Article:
On demand access to space radiation models


what is space radiation?

Space has a hostile radiation environment that increases the risk of cancers in humans and malfunctions in spacecraft electronics. The types of space radiation of primary concern are:

  • Galactic Cosmic Rays from outside our solar system generated by supernovae and other phenomena;
  • Solar Energetic Particles produced by the Sun during intense and sporadic bursts of activity; and
  • Trapped Radiation: energetic particles confined by Earth's magnetic field, usually comprising an inner belt of mostly high energy protons and an outer belt dominated by lower energy electrons and plasma.

Understanding the space radiation environment for a particular mission profile is becoming increasingly important. Commercial off-the-shelf electronic components that aren't resilient to space radiation are now prevalent. Longer duration missions to cislunar space, Mars, and beyond are placing astronauts at greater risk of radiation exposure.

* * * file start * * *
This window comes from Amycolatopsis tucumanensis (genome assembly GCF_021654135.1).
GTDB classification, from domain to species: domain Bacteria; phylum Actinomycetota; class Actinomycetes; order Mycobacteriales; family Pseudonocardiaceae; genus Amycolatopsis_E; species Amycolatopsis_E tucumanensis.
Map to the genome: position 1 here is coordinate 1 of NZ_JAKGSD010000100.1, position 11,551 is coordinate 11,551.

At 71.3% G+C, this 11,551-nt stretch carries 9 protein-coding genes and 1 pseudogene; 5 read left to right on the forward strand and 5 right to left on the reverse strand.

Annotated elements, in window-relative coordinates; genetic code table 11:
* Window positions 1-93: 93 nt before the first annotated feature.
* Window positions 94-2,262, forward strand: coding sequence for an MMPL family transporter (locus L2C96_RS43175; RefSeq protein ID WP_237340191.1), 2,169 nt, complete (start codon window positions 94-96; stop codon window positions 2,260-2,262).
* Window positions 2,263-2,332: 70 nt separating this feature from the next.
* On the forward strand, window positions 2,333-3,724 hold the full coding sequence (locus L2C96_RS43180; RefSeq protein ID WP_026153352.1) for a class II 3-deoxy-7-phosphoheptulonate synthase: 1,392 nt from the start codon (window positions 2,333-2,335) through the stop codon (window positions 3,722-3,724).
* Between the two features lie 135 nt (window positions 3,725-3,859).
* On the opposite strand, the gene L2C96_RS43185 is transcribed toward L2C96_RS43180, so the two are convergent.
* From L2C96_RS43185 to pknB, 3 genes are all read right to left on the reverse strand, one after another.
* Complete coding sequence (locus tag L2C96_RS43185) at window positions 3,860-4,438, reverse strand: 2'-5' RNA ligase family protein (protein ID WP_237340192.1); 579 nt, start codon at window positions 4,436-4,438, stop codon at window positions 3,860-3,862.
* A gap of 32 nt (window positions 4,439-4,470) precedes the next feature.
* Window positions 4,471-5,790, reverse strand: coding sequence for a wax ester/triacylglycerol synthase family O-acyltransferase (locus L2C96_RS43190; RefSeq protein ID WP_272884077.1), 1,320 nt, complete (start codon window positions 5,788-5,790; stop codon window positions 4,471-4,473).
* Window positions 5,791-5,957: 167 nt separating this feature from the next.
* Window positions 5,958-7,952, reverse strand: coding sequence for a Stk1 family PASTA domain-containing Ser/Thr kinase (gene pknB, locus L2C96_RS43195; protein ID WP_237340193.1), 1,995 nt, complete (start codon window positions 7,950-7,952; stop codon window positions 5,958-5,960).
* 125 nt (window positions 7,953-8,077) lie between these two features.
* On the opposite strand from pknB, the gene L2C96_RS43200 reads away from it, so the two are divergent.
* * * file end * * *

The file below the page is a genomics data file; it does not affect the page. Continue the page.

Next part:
AE9/AP9/SPM models

The AE9/AP9/SPM radiation belt and space plasma specification models were developed by the US Air Force Research Laboratory (AFRL) in collaboration with industry partners. They provide estimates of energetic particle flux along with uncertainties as percentiles.

Our Space Radiation API provides on-demand access to the AE9/AP9/SPM models, calculating omnidirectional flux at a point in a number of coordinate systems.

Up to 10k calls per month are free. Contact us for commercial use covered by a Service Level Agreement.

Try the API here.

Image credit: NASA/JPL


The Van Allen Probes (VAP) were two craft that were launched into highly elliptical orbits to study the composition, energies, and the dynamic nature of Earth's trapped radiation. Learn more about the VAP radiation sensors here.

See below for an interactive visualisation of the omnidirectional proton and electron flux as measured by sensors on board Van Allen Probe A, and as predicted by the AE9 and AP9 models of trapped radiation accessed through our API. View on mobile and smaller screens here.

We acknowledge G. Reeves and the ECT team for use of the sensor data. See here and here for technical details of the MagEIS and REPT sensors, respectively. Further validation studies are available on the AFRL website

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